Posted by Gabby Gufler, Tue, Oct 14, 2014
Corrective hoof care is a must for the foundered horse.
As farriers, we have several options for treating laminitis and founder in horses. Each case is different and should be evaluated by a veterinarian. X-rays should be taken to allow monitoring of treatment progression.
Our goal in horse hoof trimming is to stop additional rotation or sinking of the coffin bone and de-rotate the coffin bone while regaining proper alignment within the hoof capsule. We do this by providing support that helps to spread weight bearing across the entire hoof.
Next, we want to ease break-over to eliminate the lever effect from further damaging laminae and, in more severe cases, to reduce deep flexor tendon pull on the coffin bone. There are two commonly used approaches when dealing with a foundered horse.
- The Foundered Barefoot Trim The Foundered trim is often used in less severe cases of horse founder; however, some farriers have had great success with this approach when treating severely foundered horses. The following is how I go about trimming a foundered horse: Provide Support: First and foremost, it’s important to provide support. Oftentimes a foundered horse has experienced both decreased toe growth and increased heel growth. This takes the frog out of contact with the ground, leaving it unable to aid in weight bearing. With the Foundered trim, I start by trimming the heels of the affected hoof. This allows the frog ground contact to aid in the support of the bony column. Ease Breakover: Next, back the toe up to regain proper alignment of the coffin bone inside of the hoof capsule. This removes the lever effect, helping to prevent more stretching and tearing of the laminae of the white line, and with time can allow the coffin bone to de-rotate within the hoof capsule. It’s recommended that the Foundered trim be done more often than normal, usually every two weeks. This will allow the frog to maintain contact with the ground.
- Shoeing a Foundered Horse When shoeing a foundered horse, I have similar goals as when trimming: Provide Support: Provide support through the frog to help spread the load over the whole hoof. This can be accomplished in several ways. Most often a heart bar shoe is used, which has an adjustable frog plate to transfer weight bearing from the hoof wall to the frog. Other times I have used dental impression material and a shoe with a pad to provide the needed support.Ease Break-Over: It’s important to ease break-over to help eliminate stretching/tearing of the laminae of the white line. This can be accomplished easily by using a reverse shoe or horseshoe with a rolled or rockered toe. Reduce Deep Digital Flexor Tendon Pull: To reduce pull from the deep digital flexor tendon, you can use either a wedge shoe or a wedge pad. The horseshoe I use most often in the treatment of founder is the Redden Modified Ultimate. This horseshoe allows me to achieve all three objectives quickly and easily, decreasing the amount of time required to work on the affected limb.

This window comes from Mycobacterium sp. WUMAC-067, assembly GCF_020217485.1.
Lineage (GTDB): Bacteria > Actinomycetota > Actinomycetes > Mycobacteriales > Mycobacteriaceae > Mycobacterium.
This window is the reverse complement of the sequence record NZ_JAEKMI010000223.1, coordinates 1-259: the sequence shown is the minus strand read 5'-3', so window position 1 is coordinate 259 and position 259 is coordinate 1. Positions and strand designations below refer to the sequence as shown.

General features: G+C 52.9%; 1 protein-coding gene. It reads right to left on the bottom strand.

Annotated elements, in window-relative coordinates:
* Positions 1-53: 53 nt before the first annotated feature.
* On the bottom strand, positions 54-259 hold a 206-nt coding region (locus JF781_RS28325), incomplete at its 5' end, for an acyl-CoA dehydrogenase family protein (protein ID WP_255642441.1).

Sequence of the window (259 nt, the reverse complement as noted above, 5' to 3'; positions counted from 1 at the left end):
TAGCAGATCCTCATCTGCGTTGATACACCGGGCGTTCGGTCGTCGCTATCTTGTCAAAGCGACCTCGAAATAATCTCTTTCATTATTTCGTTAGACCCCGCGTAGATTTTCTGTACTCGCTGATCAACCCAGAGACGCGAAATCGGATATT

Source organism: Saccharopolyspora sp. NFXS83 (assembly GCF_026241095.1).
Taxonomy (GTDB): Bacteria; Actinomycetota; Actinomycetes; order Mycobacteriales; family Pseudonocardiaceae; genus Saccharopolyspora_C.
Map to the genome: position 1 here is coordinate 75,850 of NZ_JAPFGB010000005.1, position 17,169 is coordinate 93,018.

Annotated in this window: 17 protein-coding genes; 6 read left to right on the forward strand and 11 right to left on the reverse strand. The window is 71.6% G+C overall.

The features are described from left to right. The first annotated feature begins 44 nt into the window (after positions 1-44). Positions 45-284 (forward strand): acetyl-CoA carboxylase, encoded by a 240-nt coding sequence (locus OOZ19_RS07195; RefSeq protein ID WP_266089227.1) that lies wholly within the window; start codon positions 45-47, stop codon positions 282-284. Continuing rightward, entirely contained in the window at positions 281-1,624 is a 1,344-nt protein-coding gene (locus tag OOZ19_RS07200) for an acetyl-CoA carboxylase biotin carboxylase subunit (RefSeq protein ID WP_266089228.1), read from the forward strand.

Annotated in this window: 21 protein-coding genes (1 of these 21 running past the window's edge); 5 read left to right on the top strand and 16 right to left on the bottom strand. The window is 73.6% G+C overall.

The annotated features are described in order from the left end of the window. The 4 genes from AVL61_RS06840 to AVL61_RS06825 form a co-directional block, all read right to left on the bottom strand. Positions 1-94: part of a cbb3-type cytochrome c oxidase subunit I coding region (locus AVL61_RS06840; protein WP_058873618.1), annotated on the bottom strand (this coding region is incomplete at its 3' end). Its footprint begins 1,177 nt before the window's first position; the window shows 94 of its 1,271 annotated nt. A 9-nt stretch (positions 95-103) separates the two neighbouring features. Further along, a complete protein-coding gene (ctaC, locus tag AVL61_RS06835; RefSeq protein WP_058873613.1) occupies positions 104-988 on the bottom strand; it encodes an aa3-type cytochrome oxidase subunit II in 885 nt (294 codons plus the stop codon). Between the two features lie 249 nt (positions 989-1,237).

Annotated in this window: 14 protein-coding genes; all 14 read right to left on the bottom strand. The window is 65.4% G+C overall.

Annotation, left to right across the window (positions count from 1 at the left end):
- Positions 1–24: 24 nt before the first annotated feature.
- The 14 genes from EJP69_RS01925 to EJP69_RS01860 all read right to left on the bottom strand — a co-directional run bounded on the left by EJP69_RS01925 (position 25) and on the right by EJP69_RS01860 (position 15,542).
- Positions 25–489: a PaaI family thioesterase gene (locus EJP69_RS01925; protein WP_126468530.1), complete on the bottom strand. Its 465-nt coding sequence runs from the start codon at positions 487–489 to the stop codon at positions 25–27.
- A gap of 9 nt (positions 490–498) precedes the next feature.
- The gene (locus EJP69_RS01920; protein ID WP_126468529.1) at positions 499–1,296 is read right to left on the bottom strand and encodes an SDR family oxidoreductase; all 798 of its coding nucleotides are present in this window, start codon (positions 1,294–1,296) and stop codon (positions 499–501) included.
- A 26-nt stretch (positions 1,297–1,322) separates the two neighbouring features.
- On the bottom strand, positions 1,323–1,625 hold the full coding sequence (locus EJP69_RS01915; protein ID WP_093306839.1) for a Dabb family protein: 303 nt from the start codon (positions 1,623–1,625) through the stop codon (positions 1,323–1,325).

Hopefully this information will serve as a guide in helping to shed light on the mysteries of shoeing and trimming foundered horses. Just remember, each case is complex and must be treated individually to ensure a successful outcome. Click here to learn how to prevent founder in horses. Click here to learn how to keep horse founder at bay.
About the Author
Michael Felton has been a Certified Journeyman Farrier with the American Farriers Association since 2001 and is a graduate of the Heartland Horseshoeing School. Michael specializes in Hunter, Jumper, Dressage and Therapeutic Horseshoeing.About the Author Michael Felton has been a Certified Journeyman Farrier with the American Farriers Association since 2001 and is a graduate of the Heartland Horseshoeing School. Michael specializes in Hunter, Jumper, Dressage and Therapeutic Horseshoeing.
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